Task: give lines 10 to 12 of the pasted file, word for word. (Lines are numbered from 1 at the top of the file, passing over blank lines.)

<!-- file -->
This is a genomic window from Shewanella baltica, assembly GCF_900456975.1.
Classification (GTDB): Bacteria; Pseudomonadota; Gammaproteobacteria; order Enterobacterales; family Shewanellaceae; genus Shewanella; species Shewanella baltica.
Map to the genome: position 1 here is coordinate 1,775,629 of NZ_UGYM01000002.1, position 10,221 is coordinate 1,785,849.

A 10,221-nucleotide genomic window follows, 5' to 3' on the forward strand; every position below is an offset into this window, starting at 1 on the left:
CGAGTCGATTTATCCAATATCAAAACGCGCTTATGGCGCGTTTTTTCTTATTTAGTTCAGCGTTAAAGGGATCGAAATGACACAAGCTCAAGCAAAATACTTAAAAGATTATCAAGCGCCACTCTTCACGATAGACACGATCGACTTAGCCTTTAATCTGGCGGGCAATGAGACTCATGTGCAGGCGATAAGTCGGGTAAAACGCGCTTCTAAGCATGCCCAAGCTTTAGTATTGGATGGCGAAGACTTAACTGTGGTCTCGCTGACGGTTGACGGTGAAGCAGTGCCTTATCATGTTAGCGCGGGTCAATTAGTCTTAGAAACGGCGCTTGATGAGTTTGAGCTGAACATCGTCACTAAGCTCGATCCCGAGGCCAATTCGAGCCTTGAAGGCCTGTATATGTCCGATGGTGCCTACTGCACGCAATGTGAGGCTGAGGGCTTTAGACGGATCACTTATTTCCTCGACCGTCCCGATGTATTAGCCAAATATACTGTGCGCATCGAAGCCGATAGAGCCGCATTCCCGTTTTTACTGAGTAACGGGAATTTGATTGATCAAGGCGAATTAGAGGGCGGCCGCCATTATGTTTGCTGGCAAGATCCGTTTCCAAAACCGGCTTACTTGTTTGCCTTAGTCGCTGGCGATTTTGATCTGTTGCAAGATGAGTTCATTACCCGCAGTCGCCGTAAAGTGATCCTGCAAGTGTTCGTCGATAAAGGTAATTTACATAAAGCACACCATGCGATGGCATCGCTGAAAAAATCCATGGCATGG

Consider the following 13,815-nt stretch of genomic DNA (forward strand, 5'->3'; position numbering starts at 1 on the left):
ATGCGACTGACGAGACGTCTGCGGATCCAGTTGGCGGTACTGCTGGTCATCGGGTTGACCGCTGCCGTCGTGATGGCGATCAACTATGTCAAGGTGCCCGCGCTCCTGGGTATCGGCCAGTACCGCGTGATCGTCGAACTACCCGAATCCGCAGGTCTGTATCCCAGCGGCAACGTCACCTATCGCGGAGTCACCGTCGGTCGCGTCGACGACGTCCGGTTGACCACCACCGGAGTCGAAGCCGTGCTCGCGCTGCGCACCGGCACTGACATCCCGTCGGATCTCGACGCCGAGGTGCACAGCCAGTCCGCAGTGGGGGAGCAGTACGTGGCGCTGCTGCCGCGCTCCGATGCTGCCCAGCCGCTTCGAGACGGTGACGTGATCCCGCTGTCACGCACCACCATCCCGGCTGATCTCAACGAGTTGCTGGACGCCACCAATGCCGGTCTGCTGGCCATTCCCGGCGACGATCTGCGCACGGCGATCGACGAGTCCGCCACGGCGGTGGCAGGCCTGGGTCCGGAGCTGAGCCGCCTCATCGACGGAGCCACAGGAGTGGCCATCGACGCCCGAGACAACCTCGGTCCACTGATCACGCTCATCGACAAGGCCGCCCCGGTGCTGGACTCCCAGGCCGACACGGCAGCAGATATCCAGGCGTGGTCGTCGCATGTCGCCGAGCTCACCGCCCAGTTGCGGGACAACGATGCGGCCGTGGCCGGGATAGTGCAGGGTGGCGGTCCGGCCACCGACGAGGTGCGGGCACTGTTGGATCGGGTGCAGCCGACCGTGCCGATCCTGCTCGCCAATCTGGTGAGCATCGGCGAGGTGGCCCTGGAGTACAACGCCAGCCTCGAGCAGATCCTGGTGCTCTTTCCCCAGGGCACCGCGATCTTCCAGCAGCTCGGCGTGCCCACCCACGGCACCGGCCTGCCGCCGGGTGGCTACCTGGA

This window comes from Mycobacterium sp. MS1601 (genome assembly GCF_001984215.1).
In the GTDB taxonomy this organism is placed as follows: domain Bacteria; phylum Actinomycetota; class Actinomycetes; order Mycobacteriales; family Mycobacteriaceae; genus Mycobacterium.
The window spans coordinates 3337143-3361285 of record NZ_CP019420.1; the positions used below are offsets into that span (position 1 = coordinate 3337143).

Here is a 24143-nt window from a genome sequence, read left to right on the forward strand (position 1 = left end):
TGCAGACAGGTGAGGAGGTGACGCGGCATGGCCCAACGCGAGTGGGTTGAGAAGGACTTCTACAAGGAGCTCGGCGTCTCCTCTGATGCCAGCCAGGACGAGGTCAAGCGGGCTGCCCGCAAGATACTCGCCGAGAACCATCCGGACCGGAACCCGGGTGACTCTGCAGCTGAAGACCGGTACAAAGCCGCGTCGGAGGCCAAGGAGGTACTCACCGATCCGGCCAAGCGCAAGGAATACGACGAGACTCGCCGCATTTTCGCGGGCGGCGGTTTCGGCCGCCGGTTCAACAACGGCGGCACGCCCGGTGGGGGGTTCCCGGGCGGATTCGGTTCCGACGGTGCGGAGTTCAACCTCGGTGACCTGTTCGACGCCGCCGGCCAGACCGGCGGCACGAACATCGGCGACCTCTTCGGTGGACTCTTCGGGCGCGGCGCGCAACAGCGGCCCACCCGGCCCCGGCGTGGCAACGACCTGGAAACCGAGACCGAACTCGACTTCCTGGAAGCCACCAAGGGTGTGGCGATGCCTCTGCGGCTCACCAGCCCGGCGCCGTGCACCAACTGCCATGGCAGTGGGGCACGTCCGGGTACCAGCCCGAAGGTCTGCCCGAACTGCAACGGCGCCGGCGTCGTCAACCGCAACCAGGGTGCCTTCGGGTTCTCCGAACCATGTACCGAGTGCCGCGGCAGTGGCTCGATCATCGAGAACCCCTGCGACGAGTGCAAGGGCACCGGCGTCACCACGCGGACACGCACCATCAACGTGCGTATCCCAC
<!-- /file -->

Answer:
The window spans coordinates 3337143-3361285 of record NZ_CP019420.1; the positions used below are offsets into that span (position 1 = coordinate 3337143).

Here is a 24143-nt window from a genome sequence, read left to right on the forward strand (position 1 = left end):
TGCAGACAGGTGAGGAGGTGACGCGGCATGGCCCAACGCGAGTGGGTTGAGAAGGACTTCTACAAGGAGCTCGGCGTCTCCTCTGATGCCAGCCAGGACGAGGTCAAGCGGGCTGCCCGCAAGATACTCGCCGAGAACCATCCGGACCGGAACCCGGGTGACTCTGCAGCTGAAGACCGGTACAAAGCCGCGTCGGAGGCCAAGGAGGTACTCACCGATCCGGCCAAGCGCAAGGAATACGACGAGACTCGCCGCATTTTCGCGGGCGGCGGTTTCGGCCGCCGGTTCAACAACGGCGGCACGCCCGGTGGGGGGTTCCCGGGCGGATTCGGTTCCGACGGTGCGGAGTTCAACCTCGGTGACCTGTTCGACGCCGCCGGCCAGACCGGCGGCACGAACATCGGCGACCTCTTCGGTGGACTCTTCGGGCGCGGCGCGCAACAGCGGCCCACCCGGCCCCGGCGTGGCAACGACCTGGAAACCGAGACCGAACTCGACTTCCTGGAAGCCACCAAGGGTGTGGCGATGCCTCTGCGGCTCACCAGCCCGGCGCCGTGCACCAACTGCCATGGCAGTGGGGCACGTCCGGGTACCAGCCCGAAGGTCTGCCCGAACTGCAACGGCGCCGGCGTCGTCAACCGCAACCAGGGTGCCTTCGGGTTCTCCGAACCATGTACCGAGTGCCGCGGCAGTGGCTCGATCATCGAGAACCCCTGCGACGAGTGCAAGGGCACCGGCGTCACCACGCGGACACGCACCATCAACGTGCGTATCCCAC